Advances in canine genetic testing—and what these tests mean for you - Veterinary Medicine
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Advances in canine genetic testing—and what these tests mean for you
Genetic testing can reveal a mixed-breed dog's heritage and tell you if a dog carries a gene mutation that could lead to a disease in its offspring. And someday it may even make many of today's genetic diseases a thing of the past.



Genetic disease testing can have a significant impact on improving canine health. These efforts will come from breeding to decrease the prevalence of detrimental genetic mutations, the replacement of cumbersome and invasive testing methodologies, and improved monitoring and treatment of clinical disease. Indeed, the testing of Irish setters by breeders for progressive retinal atrophy resulted in a dramatic decrease in this disease in the United Kingdom in the span of only six years.16

Efforts to completely eliminate a mutation may reduce genetic diversity to the detriment of the breed, and, considering the already severely limited gene pools of many breeds, caution must be taken. For example, veterinarians assisting breeders to reduce disease incidence in their line may recommend breedings that are aimed at reducing the percentage of offspring homozygous for recessive traits. The best method for diluting genetic disease and increasing genetic diversity is breeding outside of the breed; however, many breed registries prohibit that with closed studbooks. Genetic registries are being created by various organizations, including kennel clubs and breed organizations, through which animals can be certified free of certain genetic mutations. Be aware that many registries require that specific laboratories perform the testing, and this requirement should be taken into consideration at the outset in these cases.

Aside from assisting breeders, genetic testing is clinically relevant for diseases that are diagnosed either by exclusion, such as degenerative myelopathy, or by invasive diagnostic tests, such as liver biopsy for copper toxicosis. Testing for the MDR1 mutation responsible for the multi-drug sensitivity seen in many herding breeds would benefit the patient and the practitioner as the list of problem drugs for these pets continues to grow.17 Genetic testing can also be used to help guide the monitoring and testing of at-risk patients. Owners of boxers, for instance, may see greater value in routine cardiac monitoring if they know their pets are genetically at risk for heart disease. Veterinarians can also assist clients searching for their next pet by understanding the genetic pedigrees made available by breeders, which impacts the future health of those offspring.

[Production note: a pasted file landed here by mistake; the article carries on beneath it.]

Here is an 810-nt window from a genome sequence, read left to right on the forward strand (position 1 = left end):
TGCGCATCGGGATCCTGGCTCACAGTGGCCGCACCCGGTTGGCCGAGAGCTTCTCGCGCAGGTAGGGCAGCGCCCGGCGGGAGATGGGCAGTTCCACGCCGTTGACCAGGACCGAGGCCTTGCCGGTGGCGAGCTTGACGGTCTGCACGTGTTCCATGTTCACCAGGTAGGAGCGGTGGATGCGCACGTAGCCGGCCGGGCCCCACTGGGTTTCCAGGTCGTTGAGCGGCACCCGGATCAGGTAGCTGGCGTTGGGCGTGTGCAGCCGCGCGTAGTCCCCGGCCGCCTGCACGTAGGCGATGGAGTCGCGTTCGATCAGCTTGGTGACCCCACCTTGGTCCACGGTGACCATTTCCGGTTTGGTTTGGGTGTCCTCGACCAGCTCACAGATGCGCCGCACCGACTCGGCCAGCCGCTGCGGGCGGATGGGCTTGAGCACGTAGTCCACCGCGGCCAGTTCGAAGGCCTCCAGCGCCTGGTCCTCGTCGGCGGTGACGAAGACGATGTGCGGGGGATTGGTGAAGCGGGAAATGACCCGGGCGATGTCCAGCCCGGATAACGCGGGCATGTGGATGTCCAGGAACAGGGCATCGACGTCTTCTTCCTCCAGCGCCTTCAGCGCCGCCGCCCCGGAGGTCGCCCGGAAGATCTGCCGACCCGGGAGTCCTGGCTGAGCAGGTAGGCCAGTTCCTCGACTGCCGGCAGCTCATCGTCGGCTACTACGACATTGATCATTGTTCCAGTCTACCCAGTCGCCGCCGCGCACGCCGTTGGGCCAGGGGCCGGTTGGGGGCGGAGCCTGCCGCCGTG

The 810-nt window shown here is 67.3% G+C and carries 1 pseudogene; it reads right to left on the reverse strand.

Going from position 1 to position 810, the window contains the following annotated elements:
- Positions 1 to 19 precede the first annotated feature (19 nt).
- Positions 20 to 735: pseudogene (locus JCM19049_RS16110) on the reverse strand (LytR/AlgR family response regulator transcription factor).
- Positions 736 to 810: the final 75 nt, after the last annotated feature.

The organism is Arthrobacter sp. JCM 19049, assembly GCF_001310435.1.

Genetics is at the forefront of medicine for both people and animals, with interest in comparative medicine on the rise. The One Health Initiative is a collaborative effort between the human medical community and veterinary organizations to combine efforts to improve the lives of all species. In conjunction with the NHGRI at the National Institutes of Health, the NHGRI Dog Genome Project is actively working to further knowledge of the canine genome by identifying genes responsible for breed phenotypes such as chondrodysplasia as well as other genome mapping projects.

As the dog becomes increasingly valued for its unique genetic diversity, interest in it as a model for human genetic disease will no doubt continue to increase with benefits for both species. The list of causative genes identified for canine disease will continue to grow as will the list of genetic tests available to veterinarians, pet owners, and breeders. Personalized medicine for the veterinary patient is right around the corner—if not already here—and you have the tools to provide that level of care. The purebred canine community has the advantage of influencing the health of the next generation through careful breeding. Through education and guidance from veterinarians, many of the mutations listed in Table 1 (PDF) could become increasingly less prevalent. Veterinarians knowledgeable in genetic testing can assist patients suffering from genetic disease in receiving more accurate and timely diagnoses, which leads to the ultimate goal of better care.


The author would like to thank her mentor, Derry Roopenian, PhD, of the Jackson Laboratory, for his help and support, as well as Anne Peaston, BVSc, DipVetClinStud, PhD, DACVIM (oncology), of the University of Adelaide, and Jill Recla of the Jackson Laboratory for their valuable insights.

Caroline G. McPhee, DVM, PhD
The Jackson Laboratory
600 Main St.
Bar Harbor, ME 04609


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